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U.S. Military on the Front Lines of Rising Seas

July 27, 2016

The Union of Concerned Scientists (UCS) has analyzed the exposure and vulnerability of coast military installations to tidal flooding and sea level rise through the end of the century. 18 East and Gulf Coast sites in Florida, Georgia, Maine, Maryland, North Carolina, New Jersey, South Carolina, Virginia and Washington D. C. were selected to be representative of coastal installations nationwide in terms of size, geographic distribution and military branch. US Military on the Front Lines of Rising Seas includes an executive summary, a two-page fact sheet, and individual fact sheets for each of the 18 bases.

Resource Category: Assessments

 

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Changing Tides: How Sea-level Rise Harms Wildlife and Recreation Economies Along the U.S. Eastern Seaboard

August 15, 2016

From the National Wildlife Federation (NWF), “Changing Tides” delineates the risks of sea-level rise to wildlife, recreation, and local economies by outlining key impacts in 15 eastern U.S. states: Florida, Georgia, South Carolina, North Carolina, Virginia, Maryland, Delaware, Pennsylvania, New Jersey, New York, Connecticut, Rhode Island, Massachusetts, New Hampshire, and Maine. NWF also offers policy solutions for both mitigation and adaptation to climate change. 

Resource Category: Assessments

 

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NC ADAPT Adaptive Management Strategies for Farms and Forests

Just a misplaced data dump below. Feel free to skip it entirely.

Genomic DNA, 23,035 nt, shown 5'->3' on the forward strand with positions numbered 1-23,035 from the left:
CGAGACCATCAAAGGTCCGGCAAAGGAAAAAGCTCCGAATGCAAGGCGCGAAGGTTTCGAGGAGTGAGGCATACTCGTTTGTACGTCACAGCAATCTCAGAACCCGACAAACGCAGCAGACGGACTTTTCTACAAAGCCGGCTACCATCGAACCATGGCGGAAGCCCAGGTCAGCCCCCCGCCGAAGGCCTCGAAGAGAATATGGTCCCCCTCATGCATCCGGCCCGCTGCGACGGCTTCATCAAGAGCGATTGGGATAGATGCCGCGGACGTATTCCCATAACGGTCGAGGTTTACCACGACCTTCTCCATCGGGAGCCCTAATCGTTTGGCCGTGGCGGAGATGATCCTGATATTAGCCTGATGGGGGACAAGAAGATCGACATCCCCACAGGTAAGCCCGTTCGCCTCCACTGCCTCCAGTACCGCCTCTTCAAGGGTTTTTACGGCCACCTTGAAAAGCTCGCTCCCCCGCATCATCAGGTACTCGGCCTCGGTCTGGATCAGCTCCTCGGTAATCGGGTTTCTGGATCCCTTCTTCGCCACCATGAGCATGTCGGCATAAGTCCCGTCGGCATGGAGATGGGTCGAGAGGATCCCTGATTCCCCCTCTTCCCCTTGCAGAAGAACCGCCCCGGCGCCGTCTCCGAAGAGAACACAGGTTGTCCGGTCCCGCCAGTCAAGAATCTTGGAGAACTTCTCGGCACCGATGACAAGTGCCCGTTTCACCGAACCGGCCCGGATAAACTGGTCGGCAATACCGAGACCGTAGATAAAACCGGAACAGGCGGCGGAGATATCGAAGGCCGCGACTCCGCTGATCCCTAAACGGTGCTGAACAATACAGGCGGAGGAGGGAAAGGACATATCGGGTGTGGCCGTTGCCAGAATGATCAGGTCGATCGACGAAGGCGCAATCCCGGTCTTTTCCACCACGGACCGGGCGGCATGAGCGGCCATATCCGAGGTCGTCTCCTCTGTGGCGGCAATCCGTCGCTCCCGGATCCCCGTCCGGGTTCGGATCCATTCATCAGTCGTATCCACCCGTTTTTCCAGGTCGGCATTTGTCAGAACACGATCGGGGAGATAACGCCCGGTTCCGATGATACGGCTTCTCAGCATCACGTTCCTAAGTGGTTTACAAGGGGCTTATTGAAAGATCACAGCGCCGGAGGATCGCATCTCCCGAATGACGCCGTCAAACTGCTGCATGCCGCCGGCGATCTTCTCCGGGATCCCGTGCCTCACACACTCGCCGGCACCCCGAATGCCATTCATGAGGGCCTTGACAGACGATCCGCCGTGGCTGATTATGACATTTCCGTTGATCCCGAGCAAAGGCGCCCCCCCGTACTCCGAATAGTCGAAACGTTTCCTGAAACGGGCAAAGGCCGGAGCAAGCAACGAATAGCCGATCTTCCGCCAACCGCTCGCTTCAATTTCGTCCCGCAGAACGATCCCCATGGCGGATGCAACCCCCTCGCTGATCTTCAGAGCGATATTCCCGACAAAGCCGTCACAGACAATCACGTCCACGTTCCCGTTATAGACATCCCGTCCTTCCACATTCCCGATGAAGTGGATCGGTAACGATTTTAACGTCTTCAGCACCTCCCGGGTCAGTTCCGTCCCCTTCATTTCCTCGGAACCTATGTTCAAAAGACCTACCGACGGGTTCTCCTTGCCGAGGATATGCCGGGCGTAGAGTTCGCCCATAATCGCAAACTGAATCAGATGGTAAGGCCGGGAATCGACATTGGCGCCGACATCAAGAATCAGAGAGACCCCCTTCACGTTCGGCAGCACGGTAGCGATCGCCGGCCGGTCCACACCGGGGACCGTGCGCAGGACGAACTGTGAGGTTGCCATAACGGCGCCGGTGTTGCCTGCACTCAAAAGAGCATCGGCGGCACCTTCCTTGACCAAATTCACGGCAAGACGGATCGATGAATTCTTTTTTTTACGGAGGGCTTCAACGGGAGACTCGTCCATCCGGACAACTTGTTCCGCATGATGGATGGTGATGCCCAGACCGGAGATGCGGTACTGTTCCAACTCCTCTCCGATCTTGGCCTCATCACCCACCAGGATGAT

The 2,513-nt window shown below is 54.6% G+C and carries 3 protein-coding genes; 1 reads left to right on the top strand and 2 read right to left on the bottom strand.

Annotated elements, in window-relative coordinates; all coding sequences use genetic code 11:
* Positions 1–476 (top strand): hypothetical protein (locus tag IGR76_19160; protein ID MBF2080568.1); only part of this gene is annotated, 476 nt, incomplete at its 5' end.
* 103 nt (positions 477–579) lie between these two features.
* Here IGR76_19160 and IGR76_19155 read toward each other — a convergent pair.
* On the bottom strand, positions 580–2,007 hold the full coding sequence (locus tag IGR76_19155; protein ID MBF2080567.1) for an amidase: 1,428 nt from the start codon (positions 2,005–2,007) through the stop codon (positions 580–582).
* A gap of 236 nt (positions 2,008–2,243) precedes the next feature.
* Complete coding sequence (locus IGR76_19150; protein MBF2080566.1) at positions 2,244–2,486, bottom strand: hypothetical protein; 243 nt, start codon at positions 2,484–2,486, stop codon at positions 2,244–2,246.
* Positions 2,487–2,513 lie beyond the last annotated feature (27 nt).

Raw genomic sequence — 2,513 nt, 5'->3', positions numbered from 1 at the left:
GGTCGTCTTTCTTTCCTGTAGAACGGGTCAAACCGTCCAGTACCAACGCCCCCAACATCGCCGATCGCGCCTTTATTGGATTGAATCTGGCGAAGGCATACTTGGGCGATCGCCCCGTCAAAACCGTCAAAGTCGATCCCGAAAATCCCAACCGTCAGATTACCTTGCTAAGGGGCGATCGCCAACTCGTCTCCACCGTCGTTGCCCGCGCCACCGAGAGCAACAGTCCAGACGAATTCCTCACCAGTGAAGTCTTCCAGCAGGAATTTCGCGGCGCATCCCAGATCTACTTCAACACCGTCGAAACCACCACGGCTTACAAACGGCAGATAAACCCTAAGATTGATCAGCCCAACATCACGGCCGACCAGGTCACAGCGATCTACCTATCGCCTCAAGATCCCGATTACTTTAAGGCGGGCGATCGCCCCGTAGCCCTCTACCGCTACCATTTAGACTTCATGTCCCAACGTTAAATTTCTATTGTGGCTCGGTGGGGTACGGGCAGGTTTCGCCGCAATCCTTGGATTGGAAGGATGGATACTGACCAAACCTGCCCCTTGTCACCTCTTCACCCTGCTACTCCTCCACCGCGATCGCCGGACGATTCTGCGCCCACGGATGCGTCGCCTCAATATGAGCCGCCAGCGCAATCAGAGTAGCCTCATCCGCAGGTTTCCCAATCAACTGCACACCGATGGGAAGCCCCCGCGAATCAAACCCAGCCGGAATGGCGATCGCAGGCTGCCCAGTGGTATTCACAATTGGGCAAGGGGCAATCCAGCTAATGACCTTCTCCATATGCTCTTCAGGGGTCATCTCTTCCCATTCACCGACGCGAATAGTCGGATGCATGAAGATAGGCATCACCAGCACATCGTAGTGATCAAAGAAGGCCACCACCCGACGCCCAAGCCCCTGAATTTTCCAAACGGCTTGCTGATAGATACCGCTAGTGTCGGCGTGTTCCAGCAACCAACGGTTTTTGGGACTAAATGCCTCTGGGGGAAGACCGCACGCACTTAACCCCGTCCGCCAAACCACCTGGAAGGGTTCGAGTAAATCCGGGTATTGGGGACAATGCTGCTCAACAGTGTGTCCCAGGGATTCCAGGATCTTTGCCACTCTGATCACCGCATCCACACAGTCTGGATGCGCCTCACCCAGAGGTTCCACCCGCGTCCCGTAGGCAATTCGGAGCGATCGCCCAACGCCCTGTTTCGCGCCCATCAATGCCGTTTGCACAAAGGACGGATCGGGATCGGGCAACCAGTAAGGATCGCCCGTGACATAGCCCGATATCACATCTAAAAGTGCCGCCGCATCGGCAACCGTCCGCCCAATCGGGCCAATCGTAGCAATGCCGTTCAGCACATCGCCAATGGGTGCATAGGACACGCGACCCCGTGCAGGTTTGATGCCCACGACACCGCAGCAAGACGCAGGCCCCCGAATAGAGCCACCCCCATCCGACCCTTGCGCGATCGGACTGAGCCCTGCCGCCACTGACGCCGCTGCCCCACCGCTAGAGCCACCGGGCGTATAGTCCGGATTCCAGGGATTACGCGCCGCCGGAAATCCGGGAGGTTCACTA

January 2017

The North Carolina Agriculture and Forestry Adaptation (NC ADAPT) Work Group investigates the impacts of climate change on North Carolina’s agriculture and forestry sectors, and has developed adaptive management recommendations that producers can use to build operational climate resilience. The Work Group created four stakeholder teams for Commodity Crops, Livestock, Forestry, and Specialty Crops - and developed reports of adaptation needs, priorities and strategies for each of the four focal sectors.

Resource Category: Assessments

 

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Planning for Climate Resilience City of Asheville, North Carolina: Phase I Assessment

June 1, 2017

The City of Asheville, North Carolina has identified climate-relate threats and hazards in this assessment to inform Asheville's climate resiliency planning efforts. The city used the information from the Assessment in updating its comprehensive plan, "Living Asheville," which was adopted in June 2018.

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Making Charlotte a Climate-Ready and Just City

August 2, 2017

From the Center for American Progress, this report presents an analysis on climate change adaptation and resiliency in Charlotte, North Carolina. The report describes how the city is advancing climate action, primarily in building resilient communities prepared for extreme-weather events. The Center also provides recommendations for Charlotte, which focus on engaging working-class communities and integrating social equity considerations into resiliency planning and preparedness. 

Resource Category: Solutions

 

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From the Ground Up: The State of the States on Climate Adaptation for Agriculture

March 2018